The decision of Ecuador’s government to restrict the entry of Venezuelan migrants on Monday triggered protests on the border with Colombia and concerns in Bogota.
The Ecuadorean government imposed the restriction on Venezuelan citizens on Monday after reportedly receiving more than 85,000 over the past month.
In protest, Venezuelans who have fled their country’s humanitarian and political crises, but were disallowed passage blocked the border crossing while shouting at border officials to “let us in.”
The number of Venezuelans who were allowed passage through Colombia, but arrived too late to cross the border into Ecuador are causing a crisis of “unmanageable dimensions,” Ricardo Romero, the mayor of border city Ipiales, told French news agency AFP.
Romero said he hoped “the government doesn’t leave us alone” while calling for humanitarian aid for the stranded migrants.
Colombia’s foreign minister, Carlos Holmes Trujillo, objected Ecuador’s decision, claiming that the “visas will not stop the flow of migrants and will allow migration to become unregulated.”
Trujillo knows what he is talking about. When Venezuela’s government closed the border in February, tens of thousands of migrants continued to cross the border, but using one of hundreds of informal crossings along the two countries’ 1,400-mile border.
The foreign minister announced a contingency plan now that the Ecuadorean authorities effectively blocked regulated migration to the rest of South America.
Part of this contingency plan is the collection and distribution of food supplies and other basic humanitarian aid, increased attention for children and an increase in presence of authorities.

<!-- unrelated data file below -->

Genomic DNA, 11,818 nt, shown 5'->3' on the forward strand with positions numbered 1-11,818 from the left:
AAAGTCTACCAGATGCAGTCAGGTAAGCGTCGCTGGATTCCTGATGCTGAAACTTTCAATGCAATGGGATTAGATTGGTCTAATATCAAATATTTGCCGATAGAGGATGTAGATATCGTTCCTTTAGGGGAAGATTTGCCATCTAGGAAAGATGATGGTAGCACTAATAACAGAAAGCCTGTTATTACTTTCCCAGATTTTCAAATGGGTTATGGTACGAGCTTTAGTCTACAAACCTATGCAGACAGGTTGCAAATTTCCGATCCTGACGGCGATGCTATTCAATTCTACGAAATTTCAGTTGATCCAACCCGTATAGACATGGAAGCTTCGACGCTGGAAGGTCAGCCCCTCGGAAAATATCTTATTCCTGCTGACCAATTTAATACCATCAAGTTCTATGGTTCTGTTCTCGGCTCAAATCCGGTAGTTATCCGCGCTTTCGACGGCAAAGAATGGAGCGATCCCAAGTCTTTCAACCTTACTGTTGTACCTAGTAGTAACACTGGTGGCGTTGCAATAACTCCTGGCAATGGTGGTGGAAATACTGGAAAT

The decision of Quito to close to border is likely to aggravate the crisis in Colombia, which has been struggling to get the funds together to deal with the approximately 1.4 million Venezuelans who have fled their country.
The situation was already critical on the border with Venezuela, and is now also becoming critical on the border of Ecuador where far-right group Aguilas Negras has already threatened to “cleanse” the region of migrants.
Colombia’s foreign ministry and UN Special Envoy Eduardo Stein have been trying to coordinate a regional response to the mass migration, but without much success.
Trujillo last week said that the international community has only provided 30% of the funds that would allow his government to adequately deal with the biggest migration flow since the height of Colombia’s armed conflict.
Meanwhile, public opinion is growing increasingly hostile towards Venezuelans and deadly violence targeting migrants from the neighboring country has skyrocketed.